McNamee: Two-tier plan could lead to player boycott
Offaly footballer Niall McNamee believes players will boycott a two-tier championship if it is rushed in by the GAA later this year.
The GAA has called a special congress for October at which proposals to introduce a second-tier championship will be voted on. If passed, the changes could be in place for next season.
Please log in or register with Independent.ie for free access to this article.
But McNamee insists that players from counties who will be placed in the second tier - likely to be from the bottom two divisions of the National League - will not want to play in it.
"That would be my fear," he said, "that players won't want to play in it and there will be a fall-off in counties, that they won't be producing players, and they will just continue to play with their clubs. They won't want to play with their counties.
"Our club championship is very competitive, this year there are five or six teams that are confident they could win a championship. I feel guys will stay with their clubs because they will have a competition that they can aspire to win that will mean something to them."
The 33-year-old, who made his inter-county debut in 2003, has played in all four divisions of the league, and just a year after Offaly lost to Dublin in the 2006 Leinster final he also played in the ill-fated Tommy Murphy Cup.
"I'll be honest, I didn't want to play in it," he says. "We were promoted from Division 4 in 2008, which meant we were back into the championship proper, and my over-riding feeling from that time was that it was a kick in the teeth for players.
"At all levels players are putting in the work only to be sidelined into a competition that is seen as second class."
He believes the proposal is being "rushed" and hasn't been properly thought-out as part of a greater strategy. He also fears that introducing a second tier will widen the gap between counties.
"I haven't played against Dublin since 2007, we don't get exposed to that level anymore," McNamee added. "Part of me doesn't rule out a tier-two or secondary competition, but with a plan that in five years' time we have eight or 10 teams in a tier-two competition with a view to having all those teams back in tier one.
"There has to be a plan around it - that teams can get back into that tier-one competition. I don't know where it is going, is it being pushed down to semi-professionalism - the top eight teams playing for themselves. I don't know if that's the case, that the GAA want that, but if it is then that's fine.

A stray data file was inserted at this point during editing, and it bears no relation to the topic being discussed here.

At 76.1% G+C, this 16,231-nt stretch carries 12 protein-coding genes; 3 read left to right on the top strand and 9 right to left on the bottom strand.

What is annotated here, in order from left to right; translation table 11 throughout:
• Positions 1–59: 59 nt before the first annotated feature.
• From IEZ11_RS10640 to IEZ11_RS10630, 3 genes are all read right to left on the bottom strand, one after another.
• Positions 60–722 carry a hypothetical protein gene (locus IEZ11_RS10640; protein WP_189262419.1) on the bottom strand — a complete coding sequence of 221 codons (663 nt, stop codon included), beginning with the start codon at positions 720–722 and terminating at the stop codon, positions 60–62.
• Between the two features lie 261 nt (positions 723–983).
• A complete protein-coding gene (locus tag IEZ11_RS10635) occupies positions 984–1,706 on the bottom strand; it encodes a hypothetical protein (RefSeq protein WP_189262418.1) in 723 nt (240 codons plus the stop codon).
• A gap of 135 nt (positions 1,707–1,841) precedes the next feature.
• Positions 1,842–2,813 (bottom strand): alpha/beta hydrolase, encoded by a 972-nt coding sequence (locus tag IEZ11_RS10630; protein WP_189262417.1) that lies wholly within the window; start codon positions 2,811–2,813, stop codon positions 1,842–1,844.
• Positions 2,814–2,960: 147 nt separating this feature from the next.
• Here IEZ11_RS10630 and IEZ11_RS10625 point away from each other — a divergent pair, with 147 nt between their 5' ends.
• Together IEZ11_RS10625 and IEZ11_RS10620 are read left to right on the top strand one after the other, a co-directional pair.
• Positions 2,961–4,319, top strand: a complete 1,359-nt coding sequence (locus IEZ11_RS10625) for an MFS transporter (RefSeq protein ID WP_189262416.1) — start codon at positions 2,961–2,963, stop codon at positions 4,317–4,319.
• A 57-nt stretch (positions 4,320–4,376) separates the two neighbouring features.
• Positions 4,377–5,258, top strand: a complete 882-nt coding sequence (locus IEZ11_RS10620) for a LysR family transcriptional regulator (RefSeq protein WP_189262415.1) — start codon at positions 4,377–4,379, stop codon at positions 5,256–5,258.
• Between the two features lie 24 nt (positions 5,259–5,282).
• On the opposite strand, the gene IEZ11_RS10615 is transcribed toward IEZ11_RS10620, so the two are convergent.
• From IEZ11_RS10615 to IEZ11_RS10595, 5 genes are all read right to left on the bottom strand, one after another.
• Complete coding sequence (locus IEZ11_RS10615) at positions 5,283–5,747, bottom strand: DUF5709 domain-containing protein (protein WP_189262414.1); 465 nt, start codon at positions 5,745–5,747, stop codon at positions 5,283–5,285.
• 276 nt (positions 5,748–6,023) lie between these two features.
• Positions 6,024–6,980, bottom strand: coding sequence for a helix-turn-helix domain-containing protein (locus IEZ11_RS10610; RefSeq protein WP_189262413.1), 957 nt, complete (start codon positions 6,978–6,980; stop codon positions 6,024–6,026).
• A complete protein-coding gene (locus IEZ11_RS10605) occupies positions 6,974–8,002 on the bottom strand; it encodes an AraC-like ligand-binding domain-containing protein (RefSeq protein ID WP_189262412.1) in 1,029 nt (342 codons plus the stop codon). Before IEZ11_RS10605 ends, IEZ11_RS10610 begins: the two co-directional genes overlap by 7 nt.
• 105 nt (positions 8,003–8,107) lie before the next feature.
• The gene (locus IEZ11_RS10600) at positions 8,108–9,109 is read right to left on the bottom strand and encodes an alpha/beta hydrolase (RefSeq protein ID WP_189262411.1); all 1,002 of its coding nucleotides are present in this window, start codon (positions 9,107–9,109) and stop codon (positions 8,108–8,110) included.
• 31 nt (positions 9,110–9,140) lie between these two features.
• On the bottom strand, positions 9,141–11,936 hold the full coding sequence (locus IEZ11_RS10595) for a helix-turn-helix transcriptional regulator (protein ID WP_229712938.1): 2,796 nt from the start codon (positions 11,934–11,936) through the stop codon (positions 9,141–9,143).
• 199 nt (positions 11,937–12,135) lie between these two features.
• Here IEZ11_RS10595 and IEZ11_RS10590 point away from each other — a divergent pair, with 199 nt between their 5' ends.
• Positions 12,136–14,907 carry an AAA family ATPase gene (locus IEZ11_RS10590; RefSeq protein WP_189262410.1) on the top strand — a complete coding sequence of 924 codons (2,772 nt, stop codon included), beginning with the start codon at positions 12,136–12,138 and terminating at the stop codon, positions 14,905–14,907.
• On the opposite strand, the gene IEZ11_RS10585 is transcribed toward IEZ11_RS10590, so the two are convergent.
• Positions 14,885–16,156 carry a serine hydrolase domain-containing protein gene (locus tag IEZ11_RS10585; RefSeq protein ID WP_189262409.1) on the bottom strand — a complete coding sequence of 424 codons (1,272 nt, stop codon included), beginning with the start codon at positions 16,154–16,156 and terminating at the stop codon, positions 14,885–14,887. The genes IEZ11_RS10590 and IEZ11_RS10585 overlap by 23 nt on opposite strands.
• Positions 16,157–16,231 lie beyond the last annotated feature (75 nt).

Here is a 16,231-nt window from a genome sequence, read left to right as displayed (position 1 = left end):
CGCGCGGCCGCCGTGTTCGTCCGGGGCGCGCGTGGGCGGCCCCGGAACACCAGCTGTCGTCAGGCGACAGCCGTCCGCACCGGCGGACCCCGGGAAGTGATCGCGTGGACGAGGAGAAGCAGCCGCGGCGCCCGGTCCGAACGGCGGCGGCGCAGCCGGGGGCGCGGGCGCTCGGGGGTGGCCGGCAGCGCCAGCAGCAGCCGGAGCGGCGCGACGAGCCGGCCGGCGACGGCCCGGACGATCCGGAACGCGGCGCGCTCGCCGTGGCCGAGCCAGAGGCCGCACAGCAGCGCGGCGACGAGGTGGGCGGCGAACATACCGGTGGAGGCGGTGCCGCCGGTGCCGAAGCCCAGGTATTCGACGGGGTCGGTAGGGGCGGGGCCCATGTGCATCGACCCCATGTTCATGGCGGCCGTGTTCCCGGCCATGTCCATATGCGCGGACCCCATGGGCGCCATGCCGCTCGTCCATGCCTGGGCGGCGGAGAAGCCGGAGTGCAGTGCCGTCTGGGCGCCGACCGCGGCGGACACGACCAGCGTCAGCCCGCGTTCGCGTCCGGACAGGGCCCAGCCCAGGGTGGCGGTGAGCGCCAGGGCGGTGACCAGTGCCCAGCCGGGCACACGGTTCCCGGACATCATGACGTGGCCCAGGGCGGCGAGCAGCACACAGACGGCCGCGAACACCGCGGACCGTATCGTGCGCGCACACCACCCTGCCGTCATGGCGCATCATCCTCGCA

"But we need to have a conversation about it instead of bringing in a two-tier competition and not really telling anyone why it's being brought in. Do they just want to let the players play away down in the bottom tier and not have to worry about them?"
Meanwhile, the chief executive of the Gaelic Players' Association (GPA), Paul Flynn, has called on the GAA to give the new fixtures review task force - which was set up by John Horan last month - "time and space to review the overall structure of our competitions and the fixtures calendar".
Writing inside, Flynn adds: "And time is needed to listen to the views of players, and other GAA stakeholders, before putting the question to a simple 'yes' or 'no' vote."
The former Dublin footballer says the GPA is "enthusiastic" about the review group.
The GPA is represented on the task force by Ronan Sheehan.
"The hurling league and championship structures in Leinster will be key components of these discussions, but the one with the most significant momentum is the proposal for a second tier in the football championship.
"This is why the GAA's Special Congress in October on this proposal concerns us. Why push through structural changes when a dedicated committee, comprising representatives of the GAA, GPA, CPA, third-level institutions, and other stakeholders has been established to address exactly this?"
Sunday Indo Sport